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George Freeman: UK pharma is vital for our landscape

Published on 01/12/14 at 07:55am
Freeman image
George Freeman speaking at November's ABPI conference

The ABPI says the UK has an opportunity to benefit from stratified medicine, and the body’s 2014 conference held in London in November spoke of the many prospects and difficulties the subject raises – especially in therapy areas. 

To discuss the subject Pharmafile caught up with George Freeman MP who holds the title of being the UK’s first ever life sciences minister, as well as looking at his plans to create a UK landscape that is attractive for investment. 

Appointed back in July, Freeman has made it his mission to make the UK the best place in the world to discover and develop 21st century healthcare innovations. He says the significance of large UK pharma companies cannot be underestimated, as they make a ‘massive contribution’. 

At this year’s annual ABPI R&D event ‘Stratified Medicine: Discovery to Patient – Mind the Gap’, Freeman said: “The life sciences strategy that we set out was all about saying, look this industry is changing and we need to change with it. 

“We can’t rely on our 20th century leadership in deep science and our strong big pharma footprint, although valuable and crucial as they are, we have to build a 21st century healthcare innovation economy in which our NHS is pumping alongside our industry supporting it.”

Stratified medicine in the NHS

According to an ABPI report on the subject that was married to the conference, there is a rising number of products outside of cancer in development, and some are already making a difference in the NHS.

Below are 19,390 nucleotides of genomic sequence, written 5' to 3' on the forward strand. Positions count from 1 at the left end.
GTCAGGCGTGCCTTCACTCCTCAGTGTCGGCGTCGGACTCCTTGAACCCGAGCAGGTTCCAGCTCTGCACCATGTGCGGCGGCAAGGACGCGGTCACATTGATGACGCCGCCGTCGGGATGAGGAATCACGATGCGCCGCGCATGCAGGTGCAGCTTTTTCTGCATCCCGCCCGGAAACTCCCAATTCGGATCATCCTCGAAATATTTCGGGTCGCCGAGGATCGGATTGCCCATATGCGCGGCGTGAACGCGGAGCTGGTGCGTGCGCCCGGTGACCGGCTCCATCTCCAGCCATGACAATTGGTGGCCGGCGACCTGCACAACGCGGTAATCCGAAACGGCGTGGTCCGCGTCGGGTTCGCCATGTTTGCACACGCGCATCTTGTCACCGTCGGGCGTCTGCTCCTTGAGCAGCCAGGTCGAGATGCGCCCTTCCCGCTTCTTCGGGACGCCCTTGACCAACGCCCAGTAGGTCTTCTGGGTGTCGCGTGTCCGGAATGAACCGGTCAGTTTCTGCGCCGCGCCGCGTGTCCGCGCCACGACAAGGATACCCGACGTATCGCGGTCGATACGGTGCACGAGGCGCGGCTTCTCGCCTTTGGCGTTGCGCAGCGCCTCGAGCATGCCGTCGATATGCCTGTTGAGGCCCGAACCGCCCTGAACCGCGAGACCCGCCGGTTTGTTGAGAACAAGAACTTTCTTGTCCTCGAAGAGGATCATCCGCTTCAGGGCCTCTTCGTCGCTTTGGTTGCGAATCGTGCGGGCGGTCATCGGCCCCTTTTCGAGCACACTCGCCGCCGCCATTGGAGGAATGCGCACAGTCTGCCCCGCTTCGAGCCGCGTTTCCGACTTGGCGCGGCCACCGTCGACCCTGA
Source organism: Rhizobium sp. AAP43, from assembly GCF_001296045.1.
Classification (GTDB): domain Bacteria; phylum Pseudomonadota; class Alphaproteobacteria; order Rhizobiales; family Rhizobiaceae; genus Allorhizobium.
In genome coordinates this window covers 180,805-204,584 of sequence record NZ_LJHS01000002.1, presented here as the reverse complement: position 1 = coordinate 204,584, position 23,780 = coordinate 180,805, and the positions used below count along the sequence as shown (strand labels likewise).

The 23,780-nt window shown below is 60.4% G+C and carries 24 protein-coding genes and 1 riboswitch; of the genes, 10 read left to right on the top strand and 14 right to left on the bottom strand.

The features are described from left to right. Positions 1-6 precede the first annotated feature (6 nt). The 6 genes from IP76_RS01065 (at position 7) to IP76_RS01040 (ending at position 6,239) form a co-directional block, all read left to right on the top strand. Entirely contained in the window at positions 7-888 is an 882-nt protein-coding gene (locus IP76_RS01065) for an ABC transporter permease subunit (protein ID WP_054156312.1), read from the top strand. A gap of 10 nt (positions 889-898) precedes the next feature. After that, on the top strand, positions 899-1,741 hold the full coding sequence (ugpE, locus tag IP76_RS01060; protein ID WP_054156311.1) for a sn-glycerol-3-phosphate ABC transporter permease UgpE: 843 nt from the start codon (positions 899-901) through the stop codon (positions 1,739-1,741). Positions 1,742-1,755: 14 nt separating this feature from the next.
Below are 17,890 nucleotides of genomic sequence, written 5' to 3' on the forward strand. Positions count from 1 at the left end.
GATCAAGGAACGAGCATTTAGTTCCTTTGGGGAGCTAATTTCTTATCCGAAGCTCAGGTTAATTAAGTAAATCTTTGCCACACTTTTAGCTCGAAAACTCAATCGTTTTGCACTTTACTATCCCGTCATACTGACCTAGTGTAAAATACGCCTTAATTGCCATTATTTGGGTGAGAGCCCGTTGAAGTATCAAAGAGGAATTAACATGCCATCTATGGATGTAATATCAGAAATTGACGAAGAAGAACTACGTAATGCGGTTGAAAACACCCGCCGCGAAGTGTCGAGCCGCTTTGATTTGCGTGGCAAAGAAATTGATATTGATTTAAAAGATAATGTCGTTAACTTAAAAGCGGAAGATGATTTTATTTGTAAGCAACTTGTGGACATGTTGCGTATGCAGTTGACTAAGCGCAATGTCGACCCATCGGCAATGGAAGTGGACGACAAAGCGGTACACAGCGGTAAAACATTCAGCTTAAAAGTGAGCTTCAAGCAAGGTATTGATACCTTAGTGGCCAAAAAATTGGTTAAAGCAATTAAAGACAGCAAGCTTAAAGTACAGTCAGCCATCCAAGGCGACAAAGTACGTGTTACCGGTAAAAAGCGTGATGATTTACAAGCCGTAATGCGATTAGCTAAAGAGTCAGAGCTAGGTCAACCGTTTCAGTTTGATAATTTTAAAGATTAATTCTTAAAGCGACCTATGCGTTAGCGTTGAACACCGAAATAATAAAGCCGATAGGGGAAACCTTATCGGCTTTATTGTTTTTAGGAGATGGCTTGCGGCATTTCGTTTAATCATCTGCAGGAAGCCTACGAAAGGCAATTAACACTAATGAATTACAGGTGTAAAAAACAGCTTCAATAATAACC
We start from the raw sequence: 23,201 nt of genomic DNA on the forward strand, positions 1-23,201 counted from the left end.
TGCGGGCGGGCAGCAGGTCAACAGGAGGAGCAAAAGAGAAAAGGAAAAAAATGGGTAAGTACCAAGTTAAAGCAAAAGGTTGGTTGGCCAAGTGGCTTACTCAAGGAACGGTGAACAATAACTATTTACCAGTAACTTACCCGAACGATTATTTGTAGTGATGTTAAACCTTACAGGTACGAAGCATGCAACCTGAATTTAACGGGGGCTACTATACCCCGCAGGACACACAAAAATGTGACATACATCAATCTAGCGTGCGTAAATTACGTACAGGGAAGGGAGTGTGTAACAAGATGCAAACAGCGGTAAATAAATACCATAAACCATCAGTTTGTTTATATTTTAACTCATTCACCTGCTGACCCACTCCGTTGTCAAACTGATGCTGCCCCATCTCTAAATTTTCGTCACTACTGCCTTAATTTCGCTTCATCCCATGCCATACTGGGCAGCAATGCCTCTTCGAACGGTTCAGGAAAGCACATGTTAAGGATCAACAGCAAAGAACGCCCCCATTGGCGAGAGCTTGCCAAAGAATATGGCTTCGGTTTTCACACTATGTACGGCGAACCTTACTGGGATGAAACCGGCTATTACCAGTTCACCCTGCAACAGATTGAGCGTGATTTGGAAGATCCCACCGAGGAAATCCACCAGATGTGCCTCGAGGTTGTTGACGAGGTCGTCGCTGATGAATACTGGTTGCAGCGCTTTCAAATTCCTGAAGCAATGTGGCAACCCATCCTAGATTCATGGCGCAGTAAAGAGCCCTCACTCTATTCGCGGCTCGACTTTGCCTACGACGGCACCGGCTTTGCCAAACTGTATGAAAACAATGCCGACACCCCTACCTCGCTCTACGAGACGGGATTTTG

It notes that while 61% of doctors polled said there was a ‘high interest’ in emerging uses of these medicines, only 25% of them felt there was ‘good access’ to them on the NHS. Around 40% of respondents said the NHS is achieving ‘little or no’ benefit from non-cancer stratified medicine, but 32% thought they give patients access to treatments they otherwise would not have had.

The report suggests the eventual aim of a stratified approach to medicine is to enable healthcare professionals to provide the “right treatment, for the right person, at the right dose, at the right time”. 

The ABPI announced in its report that 90% of clinicians and other health professionals expect non-cancer stratified medicine “to have a positive impact on the health system in the UK”. Yet a whopping 98% of them said there are ‘significant challenges’ to their implementation, with 90% suggesting that the NHS will need to change to do so effectively.

Freeman said: “There’s a series of problems at the moment, to get a product to market you have to go through the regulator, then you have to go through NICE, you have to go through adoption by clinicians. The patchy implementation of NICE guidance is a real problem and it’s one that we are in active discussion with NHS England about.”